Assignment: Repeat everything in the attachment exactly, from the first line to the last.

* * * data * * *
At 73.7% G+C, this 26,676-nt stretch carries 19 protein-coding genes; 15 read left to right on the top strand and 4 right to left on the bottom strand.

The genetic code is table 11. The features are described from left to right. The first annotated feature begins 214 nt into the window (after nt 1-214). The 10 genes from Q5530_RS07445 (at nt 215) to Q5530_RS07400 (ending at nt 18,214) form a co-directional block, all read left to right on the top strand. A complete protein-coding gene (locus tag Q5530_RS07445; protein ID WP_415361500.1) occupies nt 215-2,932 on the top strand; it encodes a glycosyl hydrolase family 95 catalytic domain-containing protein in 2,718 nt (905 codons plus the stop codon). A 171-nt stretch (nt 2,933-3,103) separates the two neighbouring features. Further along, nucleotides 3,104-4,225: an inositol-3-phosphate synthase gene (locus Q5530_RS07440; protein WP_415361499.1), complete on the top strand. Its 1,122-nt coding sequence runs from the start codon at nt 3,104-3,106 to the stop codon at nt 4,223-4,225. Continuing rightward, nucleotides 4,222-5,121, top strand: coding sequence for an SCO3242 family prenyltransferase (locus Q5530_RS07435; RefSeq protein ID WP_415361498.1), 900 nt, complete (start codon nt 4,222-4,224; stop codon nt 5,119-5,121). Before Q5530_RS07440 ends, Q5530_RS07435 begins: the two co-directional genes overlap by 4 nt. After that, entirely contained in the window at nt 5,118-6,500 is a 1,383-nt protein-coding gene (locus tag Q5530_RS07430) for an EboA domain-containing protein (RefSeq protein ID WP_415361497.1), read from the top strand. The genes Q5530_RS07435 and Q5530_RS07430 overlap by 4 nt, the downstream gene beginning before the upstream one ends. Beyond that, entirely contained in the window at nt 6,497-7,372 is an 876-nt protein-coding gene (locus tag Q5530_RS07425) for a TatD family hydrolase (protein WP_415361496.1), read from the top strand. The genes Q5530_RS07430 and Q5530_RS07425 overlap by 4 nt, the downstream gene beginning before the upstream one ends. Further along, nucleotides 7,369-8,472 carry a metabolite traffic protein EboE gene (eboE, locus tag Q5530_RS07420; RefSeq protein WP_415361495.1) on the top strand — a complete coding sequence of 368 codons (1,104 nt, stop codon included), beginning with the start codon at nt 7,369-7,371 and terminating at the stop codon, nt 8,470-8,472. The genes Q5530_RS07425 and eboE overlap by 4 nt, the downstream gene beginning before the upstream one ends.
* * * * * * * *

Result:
At 73.7% G+C, this 26,676-nt stretch carries 19 protein-coding genes; 15 read left to right on the top strand and 4 right to left on the bottom strand.

The genetic code is table 11. The features are described from left to right. The first annotated feature begins 214 nt into the window (after nt 1-214). The 10 genes from Q5530_RS07445 (at nt 215) to Q5530_RS07400 (ending at nt 18,214) form a co-directional block, all read left to right on the top strand. A complete protein-coding gene (locus tag Q5530_RS07445; protein ID WP_415361500.1) occupies nt 215-2,932 on the top strand; it encodes a glycosyl hydrolase family 95 catalytic domain-containing protein in 2,718 nt (905 codons plus the stop codon). A 171-nt stretch (nt 2,933-3,103) separates the two neighbouring features. Further along, nucleotides 3,104-4,225: an inositol-3-phosphate synthase gene (locus Q5530_RS07440; protein WP_415361499.1), complete on the top strand. Its 1,122-nt coding sequence runs from the start codon at nt 3,104-3,106 to the stop codon at nt 4,223-4,225. Continuing rightward, nucleotides 4,222-5,121, top strand: coding sequence for an SCO3242 family prenyltransferase (locus Q5530_RS07435; RefSeq protein ID WP_415361498.1), 900 nt, complete (start codon nt 4,222-4,224; stop codon nt 5,119-5,121). Before Q5530_RS07440 ends, Q5530_RS07435 begins: the two co-directional genes overlap by 4 nt. After that, entirely contained in the window at nt 5,118-6,500 is a 1,383-nt protein-coding gene (locus tag Q5530_RS07430) for an EboA domain-containing protein (RefSeq protein ID WP_415361497.1), read from the top strand. The genes Q5530_RS07435 and Q5530_RS07430 overlap by 4 nt, the downstream gene beginning before the upstream one ends. Beyond that, entirely contained in the window at nt 6,497-7,372 is an 876-nt protein-coding gene (locus tag Q5530_RS07425) for a TatD family hydrolase (protein WP_415361496.1), read from the top strand. The genes Q5530_RS07430 and Q5530_RS07425 overlap by 4 nt, the downstream gene beginning before the upstream one ends. Further along, nucleotides 7,369-8,472 carry a metabolite traffic protein EboE gene (eboE, locus tag Q5530_RS07420; RefSeq protein WP_415361495.1) on the top strand — a complete coding sequence of 368 codons (1,104 nt, stop codon included), beginning with the start codon at nt 7,369-7,371 and terminating at the stop codon, nt 8,470-8,472. The genes Q5530_RS07425 and eboE overlap by 4 nt, the downstream gene beginning before the upstream one ends.